Cheers mate! And thanks!

    Also, thanks to every1 else who tried to help, I really appreciate it!

    Monday, March 31, 2008 9:21 PM
  •  speccan wrote:

     

    Thanks for this mate!
    Testing with just 1 of the memories never came to my mind. But it helped! It appears that one of them isn't working. I've just installed Vista again and everything works fine! Have to get a new memory on my warranty.

    Cheers mate! And thanks!

    Also, thanks to every1 else who tried to help, I really appreciate it!

     

    Glad it worked, It was pretty clear that it's a memory failure issue after you said that you've formatted your HD and it also didn't boot.

    Tuesday, April 01, 2008 12:59 AM
  •  

    Ok,

        So same thing happened to me... I am unable to boot.

     

    I went into the BIOS and booted from the disk drive.

    I was able to boot from the DVD

    ALTHOUGH

    When I boot normally... and ya know get the error message... If I am to attempt to boot in safe-mode with Command Promt... I get the original error message and a cycle is created.

     

    Is there a way to boot from the DVD, and acces Command Prompt without reformating my hard-drive and reinstalling vista.

     

    I don't know if people are still focusing on this problem... but if you do have any suggestions/ideas/advice (all will be greatly appriciated) it would be great if you could offer them up ASAP.

     

    thanks

    Thursday, April 10, 2008 4:20 AM
  • What is the error message you get when *attempting to* boot from the DVD ?

    A ntoskrnl.exe error ? A clfs.sys error ? Something else ?

    How many harddisks do you have ?

    Is your hardware the same as when windows was first installed ?

     

    If you have two harddisks I would suggest you unplugged (or switched off in the bios) the one on which windows is installed, and see if the installation DVD works this way. If it doesn't, you will know your problem does not come from your windows installation.

     

    If it does, you will have to install Windows on the other disk, get back your data on the faulty windows installation from another computer (or usb craddle), and format the disk.

     

    If you have changed your hardware since your first windows installation, maybe the problem with your windows DVD comes from there.

     

    I have changed my IDE DVD writer for a SATA one. The new writer was working perfectly on a fully installed Vista with all the drivers. But then something went wrong during SP1 install, it seemed to install completely but when the computer restarted I got the ntoskrnl.exe error which prevented me from booting Windows.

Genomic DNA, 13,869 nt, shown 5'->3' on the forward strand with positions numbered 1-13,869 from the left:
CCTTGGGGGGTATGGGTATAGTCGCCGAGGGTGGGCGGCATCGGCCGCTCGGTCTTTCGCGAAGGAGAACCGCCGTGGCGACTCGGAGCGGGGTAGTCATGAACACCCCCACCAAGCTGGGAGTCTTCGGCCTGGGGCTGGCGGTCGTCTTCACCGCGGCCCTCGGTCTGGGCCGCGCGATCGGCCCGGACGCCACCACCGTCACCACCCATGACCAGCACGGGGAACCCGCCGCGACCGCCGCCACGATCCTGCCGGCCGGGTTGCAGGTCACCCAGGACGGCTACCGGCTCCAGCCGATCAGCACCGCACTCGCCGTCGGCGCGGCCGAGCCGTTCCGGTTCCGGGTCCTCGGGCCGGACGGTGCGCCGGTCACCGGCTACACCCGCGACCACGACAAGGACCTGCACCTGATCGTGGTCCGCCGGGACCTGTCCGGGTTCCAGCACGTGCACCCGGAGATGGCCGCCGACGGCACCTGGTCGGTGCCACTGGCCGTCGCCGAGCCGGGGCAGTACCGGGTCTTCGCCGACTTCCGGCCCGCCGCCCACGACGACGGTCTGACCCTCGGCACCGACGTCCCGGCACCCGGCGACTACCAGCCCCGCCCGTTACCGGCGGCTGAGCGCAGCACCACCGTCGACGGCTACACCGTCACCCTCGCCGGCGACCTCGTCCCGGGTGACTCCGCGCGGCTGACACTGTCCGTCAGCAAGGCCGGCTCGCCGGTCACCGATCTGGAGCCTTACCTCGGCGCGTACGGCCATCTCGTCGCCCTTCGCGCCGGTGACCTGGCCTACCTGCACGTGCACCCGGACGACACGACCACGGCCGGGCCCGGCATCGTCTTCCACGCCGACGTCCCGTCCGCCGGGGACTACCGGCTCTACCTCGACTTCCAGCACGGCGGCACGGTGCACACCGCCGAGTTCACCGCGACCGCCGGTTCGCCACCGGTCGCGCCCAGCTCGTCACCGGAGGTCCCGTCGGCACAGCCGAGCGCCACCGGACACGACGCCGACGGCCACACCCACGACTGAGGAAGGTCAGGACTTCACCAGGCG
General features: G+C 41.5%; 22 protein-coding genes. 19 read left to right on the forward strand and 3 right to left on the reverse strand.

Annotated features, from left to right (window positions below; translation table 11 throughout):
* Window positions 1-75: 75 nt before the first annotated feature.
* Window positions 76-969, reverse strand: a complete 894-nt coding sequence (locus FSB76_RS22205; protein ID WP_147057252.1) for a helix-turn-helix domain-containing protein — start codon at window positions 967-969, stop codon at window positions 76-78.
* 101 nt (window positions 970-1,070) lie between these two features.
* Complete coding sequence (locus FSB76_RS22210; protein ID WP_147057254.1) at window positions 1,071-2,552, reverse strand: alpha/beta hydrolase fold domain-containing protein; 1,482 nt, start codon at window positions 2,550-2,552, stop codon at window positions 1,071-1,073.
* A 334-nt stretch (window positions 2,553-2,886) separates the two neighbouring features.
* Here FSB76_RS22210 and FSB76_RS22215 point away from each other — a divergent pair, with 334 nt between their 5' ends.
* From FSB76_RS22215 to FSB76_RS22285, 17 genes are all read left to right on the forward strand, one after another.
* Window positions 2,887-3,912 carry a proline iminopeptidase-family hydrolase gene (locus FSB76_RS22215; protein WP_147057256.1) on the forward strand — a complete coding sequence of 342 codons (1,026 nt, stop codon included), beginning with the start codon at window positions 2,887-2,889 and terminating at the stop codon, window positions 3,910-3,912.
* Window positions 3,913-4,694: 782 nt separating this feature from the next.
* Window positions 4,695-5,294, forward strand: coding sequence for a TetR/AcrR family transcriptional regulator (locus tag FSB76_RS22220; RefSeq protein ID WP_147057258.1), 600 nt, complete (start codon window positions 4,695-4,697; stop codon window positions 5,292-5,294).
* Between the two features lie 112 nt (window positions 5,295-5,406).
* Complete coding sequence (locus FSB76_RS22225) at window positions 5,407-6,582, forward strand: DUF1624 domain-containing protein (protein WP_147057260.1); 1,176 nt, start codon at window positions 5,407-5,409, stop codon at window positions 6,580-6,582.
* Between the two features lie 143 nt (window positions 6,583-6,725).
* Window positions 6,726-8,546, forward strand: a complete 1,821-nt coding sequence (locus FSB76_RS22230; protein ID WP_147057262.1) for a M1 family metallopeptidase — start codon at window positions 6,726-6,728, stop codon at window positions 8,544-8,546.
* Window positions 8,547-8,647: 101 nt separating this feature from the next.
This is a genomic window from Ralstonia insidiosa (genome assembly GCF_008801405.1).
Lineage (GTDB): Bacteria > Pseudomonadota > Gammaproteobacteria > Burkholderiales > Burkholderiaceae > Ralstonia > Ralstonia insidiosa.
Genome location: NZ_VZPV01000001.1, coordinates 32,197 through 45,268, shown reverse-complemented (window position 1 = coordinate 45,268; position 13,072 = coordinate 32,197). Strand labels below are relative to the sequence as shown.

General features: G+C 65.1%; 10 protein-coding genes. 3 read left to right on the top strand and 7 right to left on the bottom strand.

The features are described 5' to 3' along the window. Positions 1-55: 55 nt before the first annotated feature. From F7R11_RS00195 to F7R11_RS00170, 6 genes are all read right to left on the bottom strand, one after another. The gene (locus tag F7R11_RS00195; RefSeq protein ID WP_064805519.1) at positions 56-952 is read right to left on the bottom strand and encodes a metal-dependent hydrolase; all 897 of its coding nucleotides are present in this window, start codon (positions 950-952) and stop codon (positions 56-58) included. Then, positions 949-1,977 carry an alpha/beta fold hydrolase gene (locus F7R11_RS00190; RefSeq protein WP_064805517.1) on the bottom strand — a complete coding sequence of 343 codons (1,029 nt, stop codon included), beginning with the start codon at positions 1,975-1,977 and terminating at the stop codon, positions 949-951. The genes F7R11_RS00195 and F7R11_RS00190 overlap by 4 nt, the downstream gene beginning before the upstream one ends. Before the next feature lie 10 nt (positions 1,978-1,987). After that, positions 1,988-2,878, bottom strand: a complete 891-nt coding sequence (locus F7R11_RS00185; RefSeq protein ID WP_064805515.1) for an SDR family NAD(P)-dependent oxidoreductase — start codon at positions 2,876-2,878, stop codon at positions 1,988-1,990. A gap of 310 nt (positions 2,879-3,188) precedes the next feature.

I was able to boot up from the DVD the first time, but windows setup doesn't correctly recognise my dvd writer for some reason or another, and I guess that's the reason why my windows installation was corrupted when attempting a windows restoration. I was warned that the restoration had failed, and when I restarted the windows DVD didn't boot anymore, I got the clfs.sys error.

    I unplugged the disk on which windows was and booted from the DVD. It worked, but when I tried a new windows installation it got corrupted, and I got a message saying installation had failed and I had to start again.

    I tried again and got the same error.

     

    I changed back to my former DVD writer, and then installation worked correctly until the end, I installed Service Pack one before installing any drivers on my fresh windows installation.

    I tried booting from the new windows installation but with my former windows disk plugged in, and I got the same clfs.sys error as I got when booting from the dvd with this disk plugged in, so the only way I found to get it work was to plug it as an external harddisk with an e-sata / usb2 craddle after windows boot up, get my files back, format it, and put it back in my computer.

    I now have a fully working Vista system again, with all drivers installed, my two hardisks and my new sata dvd writer, my ide dvd writer back in a cupboard, but now I know I still need it if I have to use the Vista DVD...

     

    Hope this helps.

    I don't know if your case is similar, though...

    Thursday, April 10, 2008 8:38 PM
  •  Briac Pollier wrote:

    What is the error message you get when *attempting to* boot from the DVD ?

    A ntoskrnl.exe error ? A clfs.sys error ? Something else ?

    How many harddisks do you have ?

    Is your hardware the same as when windows was first installed ?

     

    If you have two harddisks I would suggest you unplugged (or switched off in the bios) the one on which windows is installed, and see if the installation DVD works this way. If it doesn't, you will know your problem does not come from your windows installation.

     

    If it does, you will have to install Windows on the other disk, get back your data on the faulty windows installation from another computer (or usb craddle), and format the disk.

     

    If you have changed your hardware since your first windows installation, maybe the problem with your windows DVD comes from there.